Hilltown Families


Dear Readers,

I get so many questions and concerns from parents about their teenagers’ use of cellphones that I decided, for my column this month, to share the contract that my co-parent and I use for our 15 year old daughter.  We still have our challenges, and it is a work in progress, but it helps to avoid many of the problems that I hear about in my practice. Feel free to use, change or ignore any parts of it.




Sarah Getoff has over 20 years of experience as a parenting consultant/psychotherapist and has a private practice in Northampton, MA.  She offers parenting consultations, couples counseling and individual therapy. Sarah also offers a Parenting Support Group and a Get Unstuck with EFT Tapping Group.

Ask questions for the column or sample parenting workshops at sarahgetoff.com

Dear Sara, I am so tired of reminding my daughter to bring her homework to school and her violin to lessons.  She is 15! Why doesn’t she do it herself? Signed, Fed Up in Florence

  Dear Sarah, What do you think is a good age at which to start giving children chores? Should chores be a requirement for getting an allowance? Signed, Uncertain in Belchertown Dear Uncertain, Ah, chores! This is a hot topic among many of the parents in my practice and one that I have struggled with myself, over the years. I am a big fan of chores for several reasons: Chores teach children… Read More

“Three years ago I wrote a post about (daycare / preschool drop-off) separation and how to make it an adventure. This year, I am the mom, not the not the teacher, and it is far from an adventure; closer to a nightmare.”

Hilltown Families’ contributing writer, mom, and day care owner and operator, Candice Chouinard, shares her wisdom and a few pieces of tangible advice for parents dealing with the first day blues!

Pain specialist & yoga Instructor Ginny Hamilton is committed to answering her young son’s questions honestly. Even about sex. Even in public. Deep breaths and pregnant pauses, in this month’s “Off the Mat: Reflections on the Practice of Parenting.”

Parents, especially expectant and new ones, are inundated with free advice. What’s a friend to do when ASKED for ideas about parenting in our crazy world? In this month’s “Off the Mat: Reflections on the Practice of Parenting,” pain specialist and yoga instructor Ginny Hamilton shares the memorable advice from her early days as a mom.

Packing your first born off to college can be heart breaking. Your heart bursts with pride but then comes the emotional hangover, and the “tear triggers.” They are EVERYWHERE! Logan gives some insightful tips to help avoid those situations where memories flood in and melancholy takes over. Read on…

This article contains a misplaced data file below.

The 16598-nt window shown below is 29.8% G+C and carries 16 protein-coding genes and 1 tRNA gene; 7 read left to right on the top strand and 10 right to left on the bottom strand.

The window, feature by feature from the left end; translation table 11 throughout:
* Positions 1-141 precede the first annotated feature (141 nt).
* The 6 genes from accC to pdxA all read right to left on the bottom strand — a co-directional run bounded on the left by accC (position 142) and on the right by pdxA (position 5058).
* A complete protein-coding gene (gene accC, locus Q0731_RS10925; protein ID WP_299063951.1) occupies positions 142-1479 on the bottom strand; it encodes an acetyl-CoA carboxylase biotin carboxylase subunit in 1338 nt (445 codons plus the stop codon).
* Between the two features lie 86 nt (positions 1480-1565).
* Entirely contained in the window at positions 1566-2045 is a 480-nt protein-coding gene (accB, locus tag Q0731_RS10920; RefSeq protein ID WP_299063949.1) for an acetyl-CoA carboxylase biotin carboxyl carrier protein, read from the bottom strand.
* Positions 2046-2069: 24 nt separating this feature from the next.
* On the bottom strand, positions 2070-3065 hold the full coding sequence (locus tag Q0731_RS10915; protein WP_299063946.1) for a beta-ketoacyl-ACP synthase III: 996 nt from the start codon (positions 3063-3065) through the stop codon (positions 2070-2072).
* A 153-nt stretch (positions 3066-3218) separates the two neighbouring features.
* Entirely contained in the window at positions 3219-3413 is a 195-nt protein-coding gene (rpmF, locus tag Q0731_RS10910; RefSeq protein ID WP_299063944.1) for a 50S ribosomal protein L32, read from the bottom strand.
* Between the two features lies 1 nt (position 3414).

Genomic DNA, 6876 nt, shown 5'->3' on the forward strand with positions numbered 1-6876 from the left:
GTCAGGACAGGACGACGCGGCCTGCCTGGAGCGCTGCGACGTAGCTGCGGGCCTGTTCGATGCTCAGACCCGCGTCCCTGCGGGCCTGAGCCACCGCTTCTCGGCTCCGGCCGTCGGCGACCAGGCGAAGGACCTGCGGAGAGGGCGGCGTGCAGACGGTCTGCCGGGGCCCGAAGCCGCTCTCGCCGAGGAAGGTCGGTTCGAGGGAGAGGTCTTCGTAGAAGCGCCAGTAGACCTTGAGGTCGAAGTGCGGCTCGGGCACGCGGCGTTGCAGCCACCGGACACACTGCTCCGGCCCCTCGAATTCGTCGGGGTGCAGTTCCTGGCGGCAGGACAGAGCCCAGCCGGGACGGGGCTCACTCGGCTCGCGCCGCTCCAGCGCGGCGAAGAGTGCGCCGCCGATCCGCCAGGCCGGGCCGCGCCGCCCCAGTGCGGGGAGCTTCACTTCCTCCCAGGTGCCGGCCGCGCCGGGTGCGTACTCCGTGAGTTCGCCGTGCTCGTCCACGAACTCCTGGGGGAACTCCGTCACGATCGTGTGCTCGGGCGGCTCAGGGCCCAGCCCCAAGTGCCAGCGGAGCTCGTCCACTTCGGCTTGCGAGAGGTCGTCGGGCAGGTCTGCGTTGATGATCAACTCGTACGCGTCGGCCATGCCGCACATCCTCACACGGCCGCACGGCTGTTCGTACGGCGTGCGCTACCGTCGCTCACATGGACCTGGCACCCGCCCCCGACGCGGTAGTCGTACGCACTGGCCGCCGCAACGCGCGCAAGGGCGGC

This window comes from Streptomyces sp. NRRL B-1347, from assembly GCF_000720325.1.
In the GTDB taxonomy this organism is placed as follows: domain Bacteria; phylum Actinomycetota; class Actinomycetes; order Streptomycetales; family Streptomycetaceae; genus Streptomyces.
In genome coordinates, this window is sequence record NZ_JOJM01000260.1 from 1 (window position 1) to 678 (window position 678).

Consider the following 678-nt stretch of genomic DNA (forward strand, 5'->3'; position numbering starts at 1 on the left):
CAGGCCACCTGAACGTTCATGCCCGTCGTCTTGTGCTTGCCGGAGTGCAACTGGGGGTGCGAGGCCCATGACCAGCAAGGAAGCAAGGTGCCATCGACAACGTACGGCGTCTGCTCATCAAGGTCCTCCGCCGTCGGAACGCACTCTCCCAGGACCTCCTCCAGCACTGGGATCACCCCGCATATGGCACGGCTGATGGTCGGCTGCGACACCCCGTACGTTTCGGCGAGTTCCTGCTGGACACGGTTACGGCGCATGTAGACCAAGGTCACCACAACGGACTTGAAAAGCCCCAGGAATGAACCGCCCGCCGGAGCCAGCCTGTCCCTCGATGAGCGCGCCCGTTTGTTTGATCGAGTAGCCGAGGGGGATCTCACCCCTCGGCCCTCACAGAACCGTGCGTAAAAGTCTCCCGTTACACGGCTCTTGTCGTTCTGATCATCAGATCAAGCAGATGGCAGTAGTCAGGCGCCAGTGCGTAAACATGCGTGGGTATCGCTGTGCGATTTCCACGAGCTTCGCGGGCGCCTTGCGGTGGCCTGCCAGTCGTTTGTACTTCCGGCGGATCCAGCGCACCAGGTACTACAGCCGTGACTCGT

Logan shares her poignant observations of her daughter finding her feet and developing her own independence. It’s an arresting experience because it may seem that the biggest threat to parenting is a child’s developing self-sufficiency. The mind can’t help but race to a future where your child learns to swim un-aided to your child growing up and going to college. Read on for some touching insights into something all parents must feel…

As parents, we all know the drama of sacrifice we make for the well being and entertainment of our children. In this edition of “Hindsight Parenting,” Logan shines the spotlight on resentment lurking inside that stems from giving up her creativity and self-care as a part of parenting.

Do you have you a childhood friend – someone you’ve known since you were in diapers? Impressive isn’t it…a friendship that’s endured so many changes, and the fact that it started at such a young age is remarkable. The sincerely lovely thing about young friendships is its organic and authentic nature (take that Instagram!).

In “Let Them Grow: Fresh Ways to Engage Toddlers in Creative Free Play,” Candice shares excellent tips on how to create an environment for your toddler to foster a friendships. (Once there was an article on how Cary Grant worked a room. This is not a million miles away from that!) Modeling how our actions in front of our children can bring out the ability to form meaningful friendships in our toddlers, thus nurturing them to grow as empathetic, sharing, fun and caring individuals.

As a parent, what’s the best advice you ever received? See what our readers had to offer, and share your own too…

Set and discuss limitations on having friends over, TV and computer time, kitchen and cooking, and the safety information mentioned above. Discuss what your child might do while you are gone. You can ask that she does her homework, read for a certain length of time, or finish some chores. Having a schedule to follow while you are gone will occupy time safely. When you return home, discuss with your child what she did during your absence.

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